Clinical Reviews in Allergy & Immunology

, Volume 48, Issue 1, pp 104–113

Infection in Severe Asthma Exacerbations and Critical Asthma Syndrome


DOI: 10.1007/s12016-014-8435-x

Cite this article as:
Sandrock, C.E. & Norris, A. Clinic Rev Allerg Immunol (2015) 48: 104. doi:10.1007/s12016-014-8435-x


In chronic persistent asthma and severe acute exacerbations of bronchial asthma, infectious agents are the predominant triggers that drive disease and airway pathobiology. In acute exacerbations of bronchial asthma (AEBA) including near fatal and fatal asthma, viral agents, particularly human rhinovirus-C, respiratory syncytial virus and influenza A appear to be the more prevalent and recurring threats. Both viral, and to a lesser extent bacterial agents, can play a role, and co-infection may also be present and worsen prognosis in hospitalized patients, placing a portion at risk for critical asthma syndrome. During severe acute exacerbations, infectious agents must be treated empirically, but the initial treatment regimens can vary and viral coverage may also vary based on seasonality and patient age. Early treatment with ceftriaxone and azithromycin, along with oseltamivir in winter months, should be initiated with all cases of severe exacerbations where infection is suspected, and definitely in critical asthma syndrome until infection is excluded by appropriate diagnostic testing. In this manuscript we will outline the impact of the major viral agents on severe asthma including the data from the 2009 H1N1 influenza pandemic. The role of bacterial infections in acute exacerbations of asthma will also be reviewed as well as the benefit of empiric antibiotics and the role of macrolides in both acute and chronic asthma.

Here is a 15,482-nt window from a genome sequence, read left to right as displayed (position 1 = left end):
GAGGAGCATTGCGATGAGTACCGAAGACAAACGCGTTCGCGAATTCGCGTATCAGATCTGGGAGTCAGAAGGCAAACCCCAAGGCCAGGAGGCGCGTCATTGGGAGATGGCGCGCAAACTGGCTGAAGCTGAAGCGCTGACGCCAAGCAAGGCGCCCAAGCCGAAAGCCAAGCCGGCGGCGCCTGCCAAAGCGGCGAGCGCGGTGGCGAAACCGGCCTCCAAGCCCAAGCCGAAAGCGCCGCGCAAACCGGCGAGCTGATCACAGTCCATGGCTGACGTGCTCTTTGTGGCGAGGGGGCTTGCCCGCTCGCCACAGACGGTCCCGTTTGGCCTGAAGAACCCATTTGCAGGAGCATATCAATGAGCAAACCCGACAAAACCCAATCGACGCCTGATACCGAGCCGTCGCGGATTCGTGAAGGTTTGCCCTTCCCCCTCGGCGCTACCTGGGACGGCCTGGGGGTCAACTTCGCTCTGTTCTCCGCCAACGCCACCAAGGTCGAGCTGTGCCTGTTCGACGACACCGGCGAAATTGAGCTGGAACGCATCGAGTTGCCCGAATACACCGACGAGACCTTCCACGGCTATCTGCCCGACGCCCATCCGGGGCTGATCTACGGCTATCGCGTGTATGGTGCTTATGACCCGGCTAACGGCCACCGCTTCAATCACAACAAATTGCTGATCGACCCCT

Acute Exacerbation of Bronchial Asthma (AEBA) Critical asthma syndrome Community acquired pneumonia Viral pneumonitis 

Copyright information

© Springer Science+Business Media New York 2014

Authors and Affiliations

  1. 1.Division of Pulmonary, Critical Care, and Sleep MedicineUniversity of California, Davis, School of MedicineSacramentoUSA

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